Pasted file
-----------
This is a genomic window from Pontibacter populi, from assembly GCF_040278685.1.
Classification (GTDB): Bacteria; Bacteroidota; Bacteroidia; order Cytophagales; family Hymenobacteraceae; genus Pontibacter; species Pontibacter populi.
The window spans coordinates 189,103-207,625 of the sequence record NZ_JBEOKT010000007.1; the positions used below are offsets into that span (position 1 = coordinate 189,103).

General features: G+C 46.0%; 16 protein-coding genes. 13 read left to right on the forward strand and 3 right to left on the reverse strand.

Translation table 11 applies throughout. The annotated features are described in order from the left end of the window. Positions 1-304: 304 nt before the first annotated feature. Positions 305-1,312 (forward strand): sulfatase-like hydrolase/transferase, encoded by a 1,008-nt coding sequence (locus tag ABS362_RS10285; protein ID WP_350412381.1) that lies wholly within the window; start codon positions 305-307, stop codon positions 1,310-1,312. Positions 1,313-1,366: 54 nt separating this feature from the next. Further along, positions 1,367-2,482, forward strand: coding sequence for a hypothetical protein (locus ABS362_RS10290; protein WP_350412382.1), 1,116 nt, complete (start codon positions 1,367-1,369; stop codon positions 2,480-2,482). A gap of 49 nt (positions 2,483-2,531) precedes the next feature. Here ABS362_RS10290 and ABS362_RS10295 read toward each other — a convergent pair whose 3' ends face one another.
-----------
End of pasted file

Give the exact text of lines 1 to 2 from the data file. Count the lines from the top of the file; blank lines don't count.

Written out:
This is a genomic window from Pontibacter populi, from assembly GCF_040278685.1.
Classification (GTDB): Bacteria; Bacteroidota; Bacteroidia; order Cytophagales; family Hymenobacteraceae; genus Pontibacter; species Pontibacter populi.